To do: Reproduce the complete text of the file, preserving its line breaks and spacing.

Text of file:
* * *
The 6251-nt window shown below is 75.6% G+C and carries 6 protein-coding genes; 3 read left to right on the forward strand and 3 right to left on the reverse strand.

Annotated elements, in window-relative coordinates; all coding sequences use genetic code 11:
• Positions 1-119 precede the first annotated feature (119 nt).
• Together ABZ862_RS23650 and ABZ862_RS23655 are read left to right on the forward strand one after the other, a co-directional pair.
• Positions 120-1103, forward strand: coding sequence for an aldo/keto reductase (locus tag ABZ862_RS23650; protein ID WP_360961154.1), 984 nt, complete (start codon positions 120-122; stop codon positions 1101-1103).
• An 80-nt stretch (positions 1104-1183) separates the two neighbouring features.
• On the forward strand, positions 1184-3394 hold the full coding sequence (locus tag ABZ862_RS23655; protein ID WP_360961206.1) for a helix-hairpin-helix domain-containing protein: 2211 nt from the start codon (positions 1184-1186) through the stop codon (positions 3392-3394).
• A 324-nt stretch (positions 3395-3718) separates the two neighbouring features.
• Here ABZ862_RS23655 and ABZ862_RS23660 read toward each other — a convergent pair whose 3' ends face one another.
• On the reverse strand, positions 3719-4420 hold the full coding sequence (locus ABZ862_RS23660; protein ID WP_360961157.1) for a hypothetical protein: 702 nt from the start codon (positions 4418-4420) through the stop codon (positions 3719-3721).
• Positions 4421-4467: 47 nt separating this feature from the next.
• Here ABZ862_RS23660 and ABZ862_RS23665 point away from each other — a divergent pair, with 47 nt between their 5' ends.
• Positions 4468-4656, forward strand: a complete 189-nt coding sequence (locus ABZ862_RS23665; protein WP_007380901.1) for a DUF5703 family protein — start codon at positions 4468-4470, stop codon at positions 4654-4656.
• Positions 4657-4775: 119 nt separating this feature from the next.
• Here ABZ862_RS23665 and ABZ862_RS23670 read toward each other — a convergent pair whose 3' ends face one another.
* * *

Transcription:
The 6251-nt window shown below is 75.6% G+C and carries 6 protein-coding genes; 3 read left to right on the forward strand and 3 right to left on the reverse strand.

Annotated elements, in window-relative coordinates; all coding sequences use genetic code 11:
• Positions 1-119 precede the first annotated feature (119 nt).
• Together ABZ862_RS23650 and ABZ862_RS23655 are read left to right on the forward strand one after the other, a co-directional pair.
• Positions 120-1103, forward strand: coding sequence for an aldo/keto reductase (locus tag ABZ862_RS23650; protein ID WP_360961154.1), 984 nt, complete (start codon positions 120-122; stop codon positions 1101-1103).
• An 80-nt stretch (positions 1104-1183) separates the two neighbouring features.
• On the forward strand, positions 1184-3394 hold the full coding sequence (locus tag ABZ862_RS23655; protein ID WP_360961206.1) for a helix-hairpin-helix domain-containing protein: 2211 nt from the start codon (positions 1184-1186) through the stop codon (positions 3392-3394).
• A 324-nt stretch (positions 3395-3718) separates the two neighbouring features.
• Here ABZ862_RS23655 and ABZ862_RS23660 read toward each other — a convergent pair whose 3' ends face one another.
• On the reverse strand, positions 3719-4420 hold the full coding sequence (locus ABZ862_RS23660; protein ID WP_360961157.1) for a hypothetical protein: 702 nt from the start codon (positions 4418-4420) through the stop codon (positions 3719-3721).
• Positions 4421-4467: 47 nt separating this feature from the next.
• Here ABZ862_RS23660 and ABZ862_RS23665 point away from each other — a divergent pair, with 47 nt between their 5' ends.
• Positions 4468-4656, forward strand: a complete 189-nt coding sequence (locus ABZ862_RS23665; protein WP_007380901.1) for a DUF5703 family protein — start codon at positions 4468-4470, stop codon at positions 4654-4656.
• Positions 4657-4775: 119 nt separating this feature from the next.
• Here ABZ862_RS23665 and ABZ862_RS23670 read toward each other — a convergent pair whose 3' ends face one another.